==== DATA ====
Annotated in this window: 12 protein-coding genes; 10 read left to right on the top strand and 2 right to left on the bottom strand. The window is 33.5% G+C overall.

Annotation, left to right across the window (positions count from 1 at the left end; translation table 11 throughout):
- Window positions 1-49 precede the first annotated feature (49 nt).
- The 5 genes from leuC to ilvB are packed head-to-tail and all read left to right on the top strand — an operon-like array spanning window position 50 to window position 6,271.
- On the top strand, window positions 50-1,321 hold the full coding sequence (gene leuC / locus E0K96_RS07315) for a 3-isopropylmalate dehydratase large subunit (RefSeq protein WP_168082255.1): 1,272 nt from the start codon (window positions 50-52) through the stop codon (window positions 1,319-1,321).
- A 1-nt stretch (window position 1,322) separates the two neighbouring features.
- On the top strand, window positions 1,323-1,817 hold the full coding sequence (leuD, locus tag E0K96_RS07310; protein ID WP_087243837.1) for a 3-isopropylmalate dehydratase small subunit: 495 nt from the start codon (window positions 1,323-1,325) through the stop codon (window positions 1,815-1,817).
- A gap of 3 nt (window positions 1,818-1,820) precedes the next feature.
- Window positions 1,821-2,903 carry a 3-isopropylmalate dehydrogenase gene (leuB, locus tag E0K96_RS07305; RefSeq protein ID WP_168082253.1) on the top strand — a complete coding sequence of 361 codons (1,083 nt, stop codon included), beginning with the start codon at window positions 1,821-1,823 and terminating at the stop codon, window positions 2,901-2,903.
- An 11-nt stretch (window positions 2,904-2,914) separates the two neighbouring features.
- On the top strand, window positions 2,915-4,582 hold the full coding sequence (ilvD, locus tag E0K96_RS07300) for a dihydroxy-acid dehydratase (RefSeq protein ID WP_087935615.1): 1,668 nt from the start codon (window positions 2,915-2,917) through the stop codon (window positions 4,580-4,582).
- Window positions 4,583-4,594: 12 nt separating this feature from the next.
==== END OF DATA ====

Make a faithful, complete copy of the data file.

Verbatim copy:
Annotated in this window: 12 protein-coding genes; 10 read left to right on the top strand and 2 right to left on the bottom strand. The window is 33.5% G+C overall.

Annotation, left to right across the window (positions count from 1 at the left end; translation table 11 throughout):
- Window positions 1-49 precede the first annotated feature (49 nt).
- The 5 genes from leuC to ilvB are packed head-to-tail and all read left to right on the top strand — an operon-like array spanning window position 50 to window position 6,271.
- On the top strand, window positions 50-1,321 hold the full coding sequence (gene leuC / locus E0K96_RS07315) for a 3-isopropylmalate dehydratase large subunit (RefSeq protein WP_168082255.1): 1,272 nt from the start codon (window positions 50-52) through the stop codon (window positions 1,319-1,321).
- A 1-nt stretch (window position 1,322) separates the two neighbouring features.
- On the top strand, window positions 1,323-1,817 hold the full coding sequence (leuD, locus tag E0K96_RS07310; protein ID WP_087243837.1) for a 3-isopropylmalate dehydratase small subunit: 495 nt from the start codon (window positions 1,323-1,325) through the stop codon (window positions 1,815-1,817).
- A gap of 3 nt (window positions 1,818-1,820) precedes the next feature.
- Window positions 1,821-2,903 carry a 3-isopropylmalate dehydrogenase gene (leuB, locus tag E0K96_RS07305; RefSeq protein ID WP_168082253.1) on the top strand — a complete coding sequence of 361 codons (1,083 nt, stop codon included), beginning with the start codon at window positions 1,821-1,823 and terminating at the stop codon, window positions 2,901-2,903.
- An 11-nt stretch (window positions 2,904-2,914) separates the two neighbouring features.
- On the top strand, window positions 2,915-4,582 hold the full coding sequence (ilvD, locus tag E0K96_RS07300) for a dihydroxy-acid dehydratase (RefSeq protein ID WP_087935615.1): 1,668 nt from the start codon (window positions 2,915-2,917) through the stop codon (window positions 4,580-4,582).
- Window positions 4,583-4,594: 12 nt separating this feature from the next.